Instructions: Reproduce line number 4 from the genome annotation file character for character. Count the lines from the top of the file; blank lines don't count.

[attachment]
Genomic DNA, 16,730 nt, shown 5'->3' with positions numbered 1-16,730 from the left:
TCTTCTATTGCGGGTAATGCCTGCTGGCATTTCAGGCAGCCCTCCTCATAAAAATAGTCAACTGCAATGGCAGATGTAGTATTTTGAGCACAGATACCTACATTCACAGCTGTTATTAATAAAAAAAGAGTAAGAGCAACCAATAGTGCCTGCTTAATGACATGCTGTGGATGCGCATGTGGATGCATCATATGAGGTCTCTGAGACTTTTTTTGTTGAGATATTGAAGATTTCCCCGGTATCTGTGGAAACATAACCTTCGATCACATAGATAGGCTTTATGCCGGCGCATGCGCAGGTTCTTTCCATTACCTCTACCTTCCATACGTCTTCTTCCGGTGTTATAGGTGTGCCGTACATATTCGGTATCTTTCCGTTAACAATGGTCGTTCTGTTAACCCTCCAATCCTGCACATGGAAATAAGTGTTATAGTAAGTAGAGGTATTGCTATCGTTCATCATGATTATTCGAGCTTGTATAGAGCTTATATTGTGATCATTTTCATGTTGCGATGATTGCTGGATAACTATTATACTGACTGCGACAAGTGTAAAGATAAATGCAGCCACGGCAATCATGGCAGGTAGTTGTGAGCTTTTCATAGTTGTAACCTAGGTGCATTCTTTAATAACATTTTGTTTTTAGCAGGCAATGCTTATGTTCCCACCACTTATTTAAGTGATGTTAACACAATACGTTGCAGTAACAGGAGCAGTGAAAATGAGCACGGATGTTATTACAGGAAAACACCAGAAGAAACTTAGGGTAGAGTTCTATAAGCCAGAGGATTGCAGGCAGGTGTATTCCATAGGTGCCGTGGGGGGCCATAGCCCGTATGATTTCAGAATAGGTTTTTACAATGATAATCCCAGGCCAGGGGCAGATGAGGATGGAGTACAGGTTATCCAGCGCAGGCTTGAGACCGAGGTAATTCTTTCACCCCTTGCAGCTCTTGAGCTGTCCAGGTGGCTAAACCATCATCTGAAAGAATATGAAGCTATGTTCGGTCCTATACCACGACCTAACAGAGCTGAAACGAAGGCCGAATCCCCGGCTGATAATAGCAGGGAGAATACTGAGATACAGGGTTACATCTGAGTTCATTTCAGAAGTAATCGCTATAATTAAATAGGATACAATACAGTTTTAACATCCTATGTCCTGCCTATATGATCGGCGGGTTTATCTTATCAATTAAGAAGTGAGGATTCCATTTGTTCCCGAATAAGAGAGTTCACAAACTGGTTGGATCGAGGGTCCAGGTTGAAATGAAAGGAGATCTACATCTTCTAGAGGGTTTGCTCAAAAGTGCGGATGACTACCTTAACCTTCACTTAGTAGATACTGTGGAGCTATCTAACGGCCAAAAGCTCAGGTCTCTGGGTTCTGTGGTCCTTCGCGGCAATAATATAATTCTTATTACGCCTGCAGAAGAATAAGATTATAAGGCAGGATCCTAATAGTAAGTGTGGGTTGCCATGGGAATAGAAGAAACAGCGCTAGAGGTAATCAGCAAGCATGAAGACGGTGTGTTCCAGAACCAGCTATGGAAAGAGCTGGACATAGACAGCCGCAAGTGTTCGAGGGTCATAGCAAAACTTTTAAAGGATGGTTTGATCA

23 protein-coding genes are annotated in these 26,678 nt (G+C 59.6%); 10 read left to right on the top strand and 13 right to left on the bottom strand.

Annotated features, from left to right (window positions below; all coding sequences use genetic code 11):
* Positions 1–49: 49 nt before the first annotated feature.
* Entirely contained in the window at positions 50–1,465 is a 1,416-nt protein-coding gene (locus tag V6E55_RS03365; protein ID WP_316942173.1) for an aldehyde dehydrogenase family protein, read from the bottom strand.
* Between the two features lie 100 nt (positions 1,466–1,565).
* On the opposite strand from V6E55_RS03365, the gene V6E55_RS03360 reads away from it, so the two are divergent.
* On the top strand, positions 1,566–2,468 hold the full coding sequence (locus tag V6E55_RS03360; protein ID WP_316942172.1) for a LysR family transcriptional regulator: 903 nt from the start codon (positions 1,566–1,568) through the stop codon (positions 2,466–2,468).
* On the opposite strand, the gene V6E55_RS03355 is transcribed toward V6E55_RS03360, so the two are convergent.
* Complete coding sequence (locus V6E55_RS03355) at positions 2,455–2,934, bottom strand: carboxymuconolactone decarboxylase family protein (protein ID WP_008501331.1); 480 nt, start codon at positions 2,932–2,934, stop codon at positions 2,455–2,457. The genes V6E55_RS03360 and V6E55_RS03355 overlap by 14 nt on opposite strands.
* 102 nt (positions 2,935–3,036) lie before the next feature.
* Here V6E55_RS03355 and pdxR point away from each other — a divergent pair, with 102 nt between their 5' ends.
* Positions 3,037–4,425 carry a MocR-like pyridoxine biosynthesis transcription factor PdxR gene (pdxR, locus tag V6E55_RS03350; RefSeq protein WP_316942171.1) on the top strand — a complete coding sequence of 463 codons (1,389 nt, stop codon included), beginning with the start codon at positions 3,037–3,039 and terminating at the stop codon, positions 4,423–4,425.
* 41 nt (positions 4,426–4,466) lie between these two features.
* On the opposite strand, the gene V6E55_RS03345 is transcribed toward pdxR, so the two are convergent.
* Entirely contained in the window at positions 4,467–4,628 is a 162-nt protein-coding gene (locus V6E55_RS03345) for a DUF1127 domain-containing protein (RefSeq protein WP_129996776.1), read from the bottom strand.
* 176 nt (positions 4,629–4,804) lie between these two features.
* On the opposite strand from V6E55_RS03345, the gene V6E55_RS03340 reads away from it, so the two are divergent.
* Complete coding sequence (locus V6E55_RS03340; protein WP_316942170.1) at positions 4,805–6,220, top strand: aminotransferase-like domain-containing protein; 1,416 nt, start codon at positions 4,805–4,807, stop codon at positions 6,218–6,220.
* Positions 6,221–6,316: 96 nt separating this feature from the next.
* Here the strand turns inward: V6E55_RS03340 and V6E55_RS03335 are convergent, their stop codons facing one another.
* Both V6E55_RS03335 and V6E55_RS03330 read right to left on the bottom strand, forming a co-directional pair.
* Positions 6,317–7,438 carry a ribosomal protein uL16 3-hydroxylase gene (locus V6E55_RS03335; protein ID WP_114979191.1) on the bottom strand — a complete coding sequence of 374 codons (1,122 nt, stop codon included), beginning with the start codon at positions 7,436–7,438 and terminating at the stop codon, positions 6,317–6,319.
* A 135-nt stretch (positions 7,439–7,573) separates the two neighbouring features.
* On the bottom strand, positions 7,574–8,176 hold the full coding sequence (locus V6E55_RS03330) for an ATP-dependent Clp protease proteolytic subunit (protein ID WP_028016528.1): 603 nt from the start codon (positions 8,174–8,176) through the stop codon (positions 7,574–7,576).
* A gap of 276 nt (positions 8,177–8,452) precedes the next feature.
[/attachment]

Annotated features, from left to right (window positions below; all coding sequences use genetic code 11):